Jun 17, 2007

Changi quickly

Yesterday morning, I spent a very short half hour on nearby Changi before heading to Pulau Ubin. Even such a brief visit allows encounters with an amazing variety of marine life on this much visited shore.

There were plenty of Peacock anemones (Order Ceriantharia) in various colours and patterns, hence their common name. These anemones create a soft felty tube to live in and are also called tube anemones.

Living on or near the tubes of peacock anemones are these strange black feathery worms with a double spiral of feathery tufts.

They are called phoronid worms. I see these worms most often on Changi, with many clustered around one peacock anemone.

Peacock anemones are different from sea anemones proper, which belong to Order Actiniaria.

Among the more well-known sea anemones are the Carpet anemones (Stichodactyla sp.) with very short tentacles on a large oral disk. On Chek Jawa, they can be 40cm in diameter. On Changi, I saw several very tiny carpet anemones about 2cm in diameter!

This rather stout sea anemone with many short fat tentacles and a pair of maroon dots on the oral disk is commonly seen on Changi. I'm glad to see many of them still on the shore. Its body column has lots of bumps, usually with a red dot on each bump. I still don't know exactly what kind of anemone this is.

An almost transparent anemone with white bars on its many short tentacles and pretty stripes on its oral disk is also frequently seen on Changi. I also don't know what it is.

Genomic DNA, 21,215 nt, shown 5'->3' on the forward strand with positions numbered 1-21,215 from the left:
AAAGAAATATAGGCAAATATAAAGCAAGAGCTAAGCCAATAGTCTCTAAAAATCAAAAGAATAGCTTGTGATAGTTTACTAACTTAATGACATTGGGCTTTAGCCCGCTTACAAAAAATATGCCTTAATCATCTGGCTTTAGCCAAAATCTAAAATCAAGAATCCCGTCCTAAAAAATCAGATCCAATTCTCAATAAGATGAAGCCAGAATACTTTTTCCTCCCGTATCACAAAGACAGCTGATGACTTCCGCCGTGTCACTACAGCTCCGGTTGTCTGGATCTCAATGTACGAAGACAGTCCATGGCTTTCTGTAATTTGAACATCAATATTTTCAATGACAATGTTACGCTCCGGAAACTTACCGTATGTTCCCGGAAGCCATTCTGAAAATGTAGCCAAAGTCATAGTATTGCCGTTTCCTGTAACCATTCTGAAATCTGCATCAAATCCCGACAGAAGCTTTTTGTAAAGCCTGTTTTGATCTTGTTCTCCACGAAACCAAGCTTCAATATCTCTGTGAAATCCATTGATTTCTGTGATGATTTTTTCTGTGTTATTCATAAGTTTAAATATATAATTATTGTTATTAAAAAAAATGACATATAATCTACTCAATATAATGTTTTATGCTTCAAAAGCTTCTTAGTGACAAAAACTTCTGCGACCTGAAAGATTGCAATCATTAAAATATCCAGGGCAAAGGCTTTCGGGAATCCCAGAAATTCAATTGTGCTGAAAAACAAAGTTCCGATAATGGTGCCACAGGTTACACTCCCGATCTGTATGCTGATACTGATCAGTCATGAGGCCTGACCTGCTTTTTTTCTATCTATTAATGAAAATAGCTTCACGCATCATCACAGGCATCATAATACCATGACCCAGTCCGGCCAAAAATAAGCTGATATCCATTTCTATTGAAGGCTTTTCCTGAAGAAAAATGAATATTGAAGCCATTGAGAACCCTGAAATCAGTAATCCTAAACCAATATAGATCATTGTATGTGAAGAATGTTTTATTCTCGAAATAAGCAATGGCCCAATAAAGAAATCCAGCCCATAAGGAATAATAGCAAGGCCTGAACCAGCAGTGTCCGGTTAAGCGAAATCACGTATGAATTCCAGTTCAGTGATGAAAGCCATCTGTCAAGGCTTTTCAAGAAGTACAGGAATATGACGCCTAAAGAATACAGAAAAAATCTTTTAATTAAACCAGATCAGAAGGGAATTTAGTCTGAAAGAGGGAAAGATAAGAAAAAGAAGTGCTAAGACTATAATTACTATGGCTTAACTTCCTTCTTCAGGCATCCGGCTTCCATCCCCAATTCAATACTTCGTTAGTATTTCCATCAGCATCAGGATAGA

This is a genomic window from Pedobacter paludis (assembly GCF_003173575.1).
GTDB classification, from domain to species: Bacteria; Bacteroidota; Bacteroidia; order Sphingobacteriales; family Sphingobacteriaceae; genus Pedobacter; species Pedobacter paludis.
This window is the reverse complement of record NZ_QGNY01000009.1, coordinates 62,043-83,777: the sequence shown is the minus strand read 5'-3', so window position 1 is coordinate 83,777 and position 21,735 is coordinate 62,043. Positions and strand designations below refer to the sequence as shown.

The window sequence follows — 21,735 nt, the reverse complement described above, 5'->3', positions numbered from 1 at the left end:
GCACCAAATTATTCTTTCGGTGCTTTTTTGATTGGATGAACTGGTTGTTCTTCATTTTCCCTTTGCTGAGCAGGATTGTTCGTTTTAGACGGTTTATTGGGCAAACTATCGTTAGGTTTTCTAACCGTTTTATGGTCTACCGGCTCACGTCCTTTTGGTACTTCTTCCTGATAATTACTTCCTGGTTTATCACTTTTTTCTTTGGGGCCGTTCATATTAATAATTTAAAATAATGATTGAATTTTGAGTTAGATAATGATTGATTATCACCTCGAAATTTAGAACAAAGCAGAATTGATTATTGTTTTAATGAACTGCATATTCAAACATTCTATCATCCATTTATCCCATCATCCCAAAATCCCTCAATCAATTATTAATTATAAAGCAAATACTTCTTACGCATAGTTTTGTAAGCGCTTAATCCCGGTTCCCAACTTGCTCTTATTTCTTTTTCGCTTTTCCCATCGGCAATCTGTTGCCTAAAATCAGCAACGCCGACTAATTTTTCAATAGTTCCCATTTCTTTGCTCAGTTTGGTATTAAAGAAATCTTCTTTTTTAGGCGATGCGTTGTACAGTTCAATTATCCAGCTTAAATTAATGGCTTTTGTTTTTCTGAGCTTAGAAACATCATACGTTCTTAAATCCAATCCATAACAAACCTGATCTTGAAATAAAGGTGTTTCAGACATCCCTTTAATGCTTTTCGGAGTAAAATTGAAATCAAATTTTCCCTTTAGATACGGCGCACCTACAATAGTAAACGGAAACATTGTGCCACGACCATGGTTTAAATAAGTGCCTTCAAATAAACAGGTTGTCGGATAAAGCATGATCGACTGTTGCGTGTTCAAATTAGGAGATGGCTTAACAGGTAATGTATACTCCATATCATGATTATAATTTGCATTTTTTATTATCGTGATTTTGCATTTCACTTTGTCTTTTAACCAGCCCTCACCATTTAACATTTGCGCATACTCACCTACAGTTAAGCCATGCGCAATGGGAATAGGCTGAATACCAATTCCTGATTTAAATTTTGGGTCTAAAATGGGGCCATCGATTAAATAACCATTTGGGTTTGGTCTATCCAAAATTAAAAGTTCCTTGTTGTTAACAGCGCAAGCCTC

This is yet another kind of sea anemone often seen on Changi. It has fewer tentacles with pinkish or brownish bars and a chevron pattern on the oral disk. The body column is smooth. Yet again, another anemone I have yet to identify, although it is common.

Besides the sea anemones, the ball sea cucumbers were also seen in some numbers. I didn't come across any sand stars, brittle stars or sea urchins. No seahorses either, nor pipefishes.
But there was this rather stupefied mantis shrimp just lying on the sand.

This narrow and rich shore is under constant visitor pressure. There were lots of tents on the shores, and some people already laid up their fishing lines even when the tide was very low. A man was out with a bucket and a 'cangkul' digging among the seagrasses probably for bait.

November took this photo of a man digging on the Changi shore as we were heading to Pulau Ubin.More photos of this on November's flickr site


Samson said...

So kiasu!

ria said...

It's true, I find it hard to NOT go to our shores during a super low tide. So I'll squeeze in time even for a brief visit.

There's not many of such low tides.

I feel it's important to learn and document as much as I can about our shores.

In particular, shores such as Changi which are under constant pressure, e.g., digging up for fishing bait, a highly destructive activity that serves only a very small group of people.

Will our children be able to enjoy these shores?

It will be a pity if we lose our shores simply because we didn't care about them while we could.